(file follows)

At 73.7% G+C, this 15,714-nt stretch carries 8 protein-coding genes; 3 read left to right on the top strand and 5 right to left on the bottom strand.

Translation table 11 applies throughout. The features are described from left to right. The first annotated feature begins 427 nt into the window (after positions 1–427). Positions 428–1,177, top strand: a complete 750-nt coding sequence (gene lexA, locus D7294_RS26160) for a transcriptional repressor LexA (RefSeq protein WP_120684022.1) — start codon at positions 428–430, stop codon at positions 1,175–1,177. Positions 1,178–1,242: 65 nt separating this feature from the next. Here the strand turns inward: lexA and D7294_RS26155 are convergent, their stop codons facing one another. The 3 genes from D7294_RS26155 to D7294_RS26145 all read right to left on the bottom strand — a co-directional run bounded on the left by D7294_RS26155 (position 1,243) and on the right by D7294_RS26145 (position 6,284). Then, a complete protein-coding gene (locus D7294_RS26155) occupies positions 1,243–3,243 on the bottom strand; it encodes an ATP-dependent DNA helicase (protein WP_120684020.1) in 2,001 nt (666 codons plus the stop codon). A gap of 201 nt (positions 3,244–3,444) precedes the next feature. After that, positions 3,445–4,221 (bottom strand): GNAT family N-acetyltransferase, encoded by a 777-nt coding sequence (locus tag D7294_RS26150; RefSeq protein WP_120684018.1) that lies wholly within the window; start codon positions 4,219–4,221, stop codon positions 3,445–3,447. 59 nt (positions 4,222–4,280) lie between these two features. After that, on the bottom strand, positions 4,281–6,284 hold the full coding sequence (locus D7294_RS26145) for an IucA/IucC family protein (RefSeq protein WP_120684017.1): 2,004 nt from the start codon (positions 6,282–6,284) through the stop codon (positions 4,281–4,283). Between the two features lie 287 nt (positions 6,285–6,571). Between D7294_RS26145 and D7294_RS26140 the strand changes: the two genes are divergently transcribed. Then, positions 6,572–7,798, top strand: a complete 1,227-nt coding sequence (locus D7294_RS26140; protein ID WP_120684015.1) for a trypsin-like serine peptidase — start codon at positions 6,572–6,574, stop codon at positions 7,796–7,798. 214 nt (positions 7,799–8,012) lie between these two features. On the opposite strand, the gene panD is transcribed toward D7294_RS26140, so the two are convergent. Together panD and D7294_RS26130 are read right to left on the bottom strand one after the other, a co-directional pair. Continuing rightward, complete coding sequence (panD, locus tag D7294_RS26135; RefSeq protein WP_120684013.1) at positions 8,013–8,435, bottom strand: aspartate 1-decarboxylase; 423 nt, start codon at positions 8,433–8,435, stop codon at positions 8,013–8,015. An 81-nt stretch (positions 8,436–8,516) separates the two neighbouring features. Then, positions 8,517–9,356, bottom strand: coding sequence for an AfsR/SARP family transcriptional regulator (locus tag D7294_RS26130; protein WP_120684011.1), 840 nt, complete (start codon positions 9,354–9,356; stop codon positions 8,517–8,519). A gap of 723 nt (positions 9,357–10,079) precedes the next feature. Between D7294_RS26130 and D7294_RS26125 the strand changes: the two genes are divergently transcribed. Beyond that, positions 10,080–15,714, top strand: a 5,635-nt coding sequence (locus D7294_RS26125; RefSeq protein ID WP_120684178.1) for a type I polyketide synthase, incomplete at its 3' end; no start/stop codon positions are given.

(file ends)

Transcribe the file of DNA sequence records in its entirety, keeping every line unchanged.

At 73.7% G+C, this 15,714-nt stretch carries 8 protein-coding genes; 3 read left to right on the top strand and 5 right to left on the bottom strand.

Translation table 11 applies throughout. The features are described from left to right. The first annotated feature begins 427 nt into the window (after positions 1–427). Positions 428–1,177, top strand: a complete 750-nt coding sequence (gene lexA, locus D7294_RS26160) for a transcriptional repressor LexA (RefSeq protein WP_120684022.1) — start codon at positions 428–430, stop codon at positions 1,175–1,177. Positions 1,178–1,242: 65 nt separating this feature from the next. Here the strand turns inward: lexA and D7294_RS26155 are convergent, their stop codons facing one another. The 3 genes from D7294_RS26155 to D7294_RS26145 all read right to left on the bottom strand — a co-directional run bounded on the left by D7294_RS26155 (position 1,243) and on the right by D7294_RS26145 (position 6,284). Then, a complete protein-coding gene (locus D7294_RS26155) occupies positions 1,243–3,243 on the bottom strand; it encodes an ATP-dependent DNA helicase (protein WP_120684020.1) in 2,001 nt (666 codons plus the stop codon). A gap of 201 nt (positions 3,244–3,444) precedes the next feature. After that, positions 3,445–4,221 (bottom strand): GNAT family N-acetyltransferase, encoded by a 777-nt coding sequence (locus tag D7294_RS26150; RefSeq protein WP_120684018.1) that lies wholly within the window; start codon positions 4,219–4,221, stop codon positions 3,445–3,447. 59 nt (positions 4,222–4,280) lie between these two features. After that, on the bottom strand, positions 4,281–6,284 hold the full coding sequence (locus D7294_RS26145) for an IucA/IucC family protein (RefSeq protein WP_120684017.1): 2,004 nt from the start codon (positions 6,282–6,284) through the stop codon (positions 4,281–4,283). Between the two features lie 287 nt (positions 6,285–6,571). Between D7294_RS26145 and D7294_RS26140 the strand changes: the two genes are divergently transcribed. Then, positions 6,572–7,798, top strand: a complete 1,227-nt coding sequence (locus D7294_RS26140; protein ID WP_120684015.1) for a trypsin-like serine peptidase — start codon at positions 6,572–6,574, stop codon at positions 7,796–7,798. 214 nt (positions 7,799–8,012) lie between these two features. On the opposite strand, the gene panD is transcribed toward D7294_RS26140, so the two are convergent. Together panD and D7294_RS26130 are read right to left on the bottom strand one after the other, a co-directional pair. Continuing rightward, complete coding sequence (panD, locus tag D7294_RS26135; RefSeq protein WP_120684013.1) at positions 8,013–8,435, bottom strand: aspartate 1-decarboxylase; 423 nt, start codon at positions 8,433–8,435, stop codon at positions 8,013–8,015. An 81-nt stretch (positions 8,436–8,516) separates the two neighbouring features. Then, positions 8,517–9,356, bottom strand: coding sequence for an AfsR/SARP family transcriptional regulator (locus tag D7294_RS26130; protein WP_120684011.1), 840 nt, complete (start codon positions 9,354–9,356; stop codon positions 8,517–8,519). A gap of 723 nt (positions 9,357–10,079) precedes the next feature. Between D7294_RS26130 and D7294_RS26125 the strand changes: the two genes are divergently transcribed. Beyond that, positions 10,080–15,714, top strand: a 5,635-nt coding sequence (locus D7294_RS26125; RefSeq protein ID WP_120684178.1) for a type I polyketide synthase, incomplete at its 3' end; no start/stop codon positions are given.